a.k.a. Spring Creek Baptist Cemetery


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This cemetery is in active use and appears to be well-maintained.  I visited there briefly in Summer 2006 and took a few photos.  Sadie Cunningham input the data from the L'Anguille Valley Memorial Association report for use on the Cass County INGenWeb site.  That report follows.  Additions & corrections may be sent to Debby.

   Near west edge of S.W. ½ of MICHIGAN ROAD LANDS Section 45 (the most southern one of all the Michigan Road Lands sections) and in T. 28 N., R.2 E., of Second Indiana Principal Meridian. This cemetery accordingly is northwest of the very center of BETHLEHEM TOWNSHIP , in northeastern           

CASS COUNTY , in northcentral  INDIANA .

   Cemetery is in the spacious grassy and scantily wooded churchyard lying to the westward and also southward of the METEA BAPTIST CHURCH , one of the largest and finest rural church-edifices in all of Cass County . This Church is on the northwesterly side of northeastwardly-running paved and heavily-traveled STATE HIGHWAY 25 (the Logansport-to-Rochester Road), which here follows the route of the historic old “Michigan Road”, over the [then] stump filled, or corduroyed, or planked, or (at length) graveled course of which the northward tide of American settlement for many years was necessarily channeled.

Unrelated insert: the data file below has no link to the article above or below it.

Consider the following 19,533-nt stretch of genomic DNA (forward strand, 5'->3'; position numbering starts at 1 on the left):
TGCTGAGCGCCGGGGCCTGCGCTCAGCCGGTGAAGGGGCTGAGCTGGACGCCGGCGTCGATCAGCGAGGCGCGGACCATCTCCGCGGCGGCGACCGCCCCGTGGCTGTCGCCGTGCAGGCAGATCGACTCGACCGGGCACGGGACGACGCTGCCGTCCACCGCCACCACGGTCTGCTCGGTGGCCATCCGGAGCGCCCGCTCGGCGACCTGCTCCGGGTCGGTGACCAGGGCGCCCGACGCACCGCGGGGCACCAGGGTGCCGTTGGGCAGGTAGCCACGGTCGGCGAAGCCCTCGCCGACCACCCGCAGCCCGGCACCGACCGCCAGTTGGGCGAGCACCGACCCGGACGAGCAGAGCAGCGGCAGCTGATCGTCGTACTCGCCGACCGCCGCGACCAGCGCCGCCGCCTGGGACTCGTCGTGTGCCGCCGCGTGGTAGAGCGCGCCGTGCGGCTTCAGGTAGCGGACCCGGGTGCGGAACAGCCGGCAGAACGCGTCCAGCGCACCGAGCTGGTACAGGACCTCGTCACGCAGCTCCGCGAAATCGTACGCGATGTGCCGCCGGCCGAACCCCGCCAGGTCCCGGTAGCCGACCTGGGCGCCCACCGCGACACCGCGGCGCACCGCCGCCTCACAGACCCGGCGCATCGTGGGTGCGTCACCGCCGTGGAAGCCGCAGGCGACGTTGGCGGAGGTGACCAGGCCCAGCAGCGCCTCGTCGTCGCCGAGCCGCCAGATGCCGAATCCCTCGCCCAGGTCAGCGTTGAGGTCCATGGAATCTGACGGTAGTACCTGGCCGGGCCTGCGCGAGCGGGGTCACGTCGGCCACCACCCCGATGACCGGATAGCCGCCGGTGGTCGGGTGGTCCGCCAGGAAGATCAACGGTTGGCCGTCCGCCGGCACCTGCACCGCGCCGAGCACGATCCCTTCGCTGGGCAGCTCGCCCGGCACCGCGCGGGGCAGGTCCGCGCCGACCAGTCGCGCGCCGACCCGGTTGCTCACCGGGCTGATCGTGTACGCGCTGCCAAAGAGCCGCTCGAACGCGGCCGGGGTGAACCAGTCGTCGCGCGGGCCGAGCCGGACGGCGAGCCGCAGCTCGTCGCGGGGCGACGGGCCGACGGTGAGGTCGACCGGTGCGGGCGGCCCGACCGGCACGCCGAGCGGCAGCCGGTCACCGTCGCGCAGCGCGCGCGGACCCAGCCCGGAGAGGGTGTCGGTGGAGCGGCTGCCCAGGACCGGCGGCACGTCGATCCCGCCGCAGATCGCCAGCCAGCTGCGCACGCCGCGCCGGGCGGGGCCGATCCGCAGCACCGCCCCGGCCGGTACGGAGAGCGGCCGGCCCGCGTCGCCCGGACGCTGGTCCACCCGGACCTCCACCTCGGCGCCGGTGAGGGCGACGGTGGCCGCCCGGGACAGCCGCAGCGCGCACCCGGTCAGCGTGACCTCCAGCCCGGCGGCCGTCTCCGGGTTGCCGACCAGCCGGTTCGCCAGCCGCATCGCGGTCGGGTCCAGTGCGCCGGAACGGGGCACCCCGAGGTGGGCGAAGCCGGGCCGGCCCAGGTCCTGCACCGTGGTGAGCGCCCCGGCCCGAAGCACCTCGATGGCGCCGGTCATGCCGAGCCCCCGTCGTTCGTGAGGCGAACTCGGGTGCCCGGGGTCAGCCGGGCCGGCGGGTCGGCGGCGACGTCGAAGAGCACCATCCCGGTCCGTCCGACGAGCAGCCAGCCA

Cemetery is less than half a mile northeast of that point, at the south edge of Section 16, where said State Highway 25 is crossed (from west to east) by State Highway 16 (the Monon-to-Huntington Road); and is only a short distance northeast of the northern edge of the present hamlet of Metea (pronounced MEE-tee-ah).

   Metea (a Potawatomi Indian word said to mean KISS ME) was the name of a very colorful and eloquent Potawatomi Indian chief of the early nineteenth century. Although he had no village of his own in this immediate locality, his fellow tribesmen were found in large numbers here at the time, and for some years after, American pioneer settlers began (1826) to arrive in this region. (The surviving ones of these Indians practically all moved to the trans-Mississippi est shortly before 1840.)

   In memory and honor of the hundreds of pioneer mothers and fathers--- and other worthy residents of this locality—who lie buried here, and in line with the plea of the INDIANA HISTORICAL SOCIETY for the compiling of a detailed record concerning this cemetery’s marked graves, fieldwork was completed on November 27th and 28th, 1941, by Robert B. Whitsett, Jr., Secretary, L’ANGUILLE VALLEY MEMORIAL ASSOCIATION, 500 Front Street, Logansport, Indiana, under cordial sponsorship—on recommendation of  L’Anguille association member and church-trustee WILBUR E. ZIEG, Route One, Lucerne, Indiana---of the METEA BAPTIST SUNDAY SCHOOL, of which RICHARD CROOKS, Rural Route 1, Logansport, is Sunday School Superintendent. On the back of this sheet is given the general plan followed in fieldwork.





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This information is provided for non-commerical use only and may contain inaccuracies. Please report any inaccuracies to: Debby
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